Cross-cultural Perspectives on Families, Work, and Change

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Psychology Press, 1989 - Family & Relationships - 289 pages
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An intriguing study on families and their changing roles, Cross-Cultural Perspectives on Families, Work, and Change provides fresh viewpoints on factors that have an impact on family life and relationships. This thematic volume, with chapters from scholars in Italy, Australia, Israel, Jordan, West Germany, Yugoslavia, Norway, and Finland, is truly international and covers a variety of substantive concerns. Among these is the concern for new familial models which will meld both the individual and the whole into a viable family entity capable of providing for the wishes, needs, and aspirations of the whole and individual members of a family. Discussing various concepts relating to family structure in lieu of the recent shift toward gender equity and the greater acceptance of varied forms of families and lifestyles, this book carefully links the most supportive and nurturing components of modern society with tried and true components of traditional cultures and systems.

The chapters take a conceptual approach, focusing on applications and future needs, policies, and problems surrounding the family. Cross-Cultural Perspectives on Families, Work, and Change represents the increasing shift of mothers to professionals with chapters on increasing female employment and its effect on family life. The much-needed search for explanations of family and society change and for new family models is a common thread throughout the book. In reading this insightful work, family and marriage counselors, students and academicians in family studies, researchers, social workers, and psychologists will see new ways of perceiving families in their critical roles over generations of time.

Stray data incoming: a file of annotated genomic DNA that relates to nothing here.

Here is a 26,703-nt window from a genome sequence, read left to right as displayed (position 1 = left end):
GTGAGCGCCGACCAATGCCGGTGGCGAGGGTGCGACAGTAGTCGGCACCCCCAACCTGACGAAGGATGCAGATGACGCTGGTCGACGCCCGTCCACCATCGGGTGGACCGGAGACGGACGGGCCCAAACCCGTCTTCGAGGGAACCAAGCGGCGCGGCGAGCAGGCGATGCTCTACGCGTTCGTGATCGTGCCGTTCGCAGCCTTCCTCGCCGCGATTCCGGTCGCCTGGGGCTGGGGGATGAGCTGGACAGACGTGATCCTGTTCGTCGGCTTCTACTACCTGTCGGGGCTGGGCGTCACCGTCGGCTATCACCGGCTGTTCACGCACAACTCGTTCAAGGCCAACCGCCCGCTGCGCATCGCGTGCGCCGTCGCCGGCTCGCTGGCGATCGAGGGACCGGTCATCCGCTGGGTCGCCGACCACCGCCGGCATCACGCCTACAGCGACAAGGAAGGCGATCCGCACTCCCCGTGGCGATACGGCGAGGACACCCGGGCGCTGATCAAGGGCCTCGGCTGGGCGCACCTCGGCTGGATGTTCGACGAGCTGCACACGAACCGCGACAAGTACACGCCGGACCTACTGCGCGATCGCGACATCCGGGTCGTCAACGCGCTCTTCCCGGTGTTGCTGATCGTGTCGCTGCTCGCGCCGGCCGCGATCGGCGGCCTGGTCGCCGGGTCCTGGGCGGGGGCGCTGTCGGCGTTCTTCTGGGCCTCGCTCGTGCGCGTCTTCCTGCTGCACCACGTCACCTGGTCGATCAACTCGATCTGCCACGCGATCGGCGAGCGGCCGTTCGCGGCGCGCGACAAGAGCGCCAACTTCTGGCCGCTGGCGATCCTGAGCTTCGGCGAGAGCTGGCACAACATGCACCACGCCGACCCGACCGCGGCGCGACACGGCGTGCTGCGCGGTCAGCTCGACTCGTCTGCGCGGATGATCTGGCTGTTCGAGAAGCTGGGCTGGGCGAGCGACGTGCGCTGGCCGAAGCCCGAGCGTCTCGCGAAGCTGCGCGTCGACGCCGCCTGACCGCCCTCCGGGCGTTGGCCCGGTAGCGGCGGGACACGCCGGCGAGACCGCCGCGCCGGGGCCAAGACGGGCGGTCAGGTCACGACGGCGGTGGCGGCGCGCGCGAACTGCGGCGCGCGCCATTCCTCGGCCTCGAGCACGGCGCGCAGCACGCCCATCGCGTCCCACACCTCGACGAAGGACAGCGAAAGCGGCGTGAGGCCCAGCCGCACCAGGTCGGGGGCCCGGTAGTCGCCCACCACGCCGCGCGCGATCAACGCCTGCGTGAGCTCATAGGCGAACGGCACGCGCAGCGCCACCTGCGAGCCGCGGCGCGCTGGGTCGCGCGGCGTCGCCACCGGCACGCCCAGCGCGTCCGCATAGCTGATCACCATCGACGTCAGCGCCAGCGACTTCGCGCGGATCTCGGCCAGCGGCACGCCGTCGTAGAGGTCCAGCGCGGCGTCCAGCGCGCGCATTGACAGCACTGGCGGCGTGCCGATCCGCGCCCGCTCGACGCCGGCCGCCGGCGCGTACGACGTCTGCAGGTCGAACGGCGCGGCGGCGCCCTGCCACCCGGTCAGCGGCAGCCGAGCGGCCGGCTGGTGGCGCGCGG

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Contents

The Impact of Social Policies on the Italian Family
19
A More Symmetrical FamilyA Greater Demand
41
Confidants and Helpers in Different Problem Situations
50
Conclusions
64
The Other Side of Employed Parents Life in Slovenia
69
From SelfDirected to OtherDirected Activities
76
The Conceptual Structure of Double Presence
83
Conclusion
102
The Hahn Family in Relation to Tradition and Modernity
168
The Setting
174
It Means Which Family Life? The Nexus of Ideologies
188
Strain and Enrichment in the Role of Employed Mothers
195
Independent Variables
201
Discussion
209
The Negative Definition of Marriage
224
lildless Marriages
239

The Data
109
Discussion
124
The Welfare State and Female Employment
131
Feminization of Childhood
137
Social and Economic Aspects of the Family in an Italian
145
Nuclear and Extended Family Attitudes of Jordanian
251
Discussion and Conclusions
267
Partnership Cultures
275
Catal Huyuk
281
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About the author (1989)

Sussman is UNIDEL Professor of Human Behavior Emeritus at the College of Human Resources at the University of Delaware.

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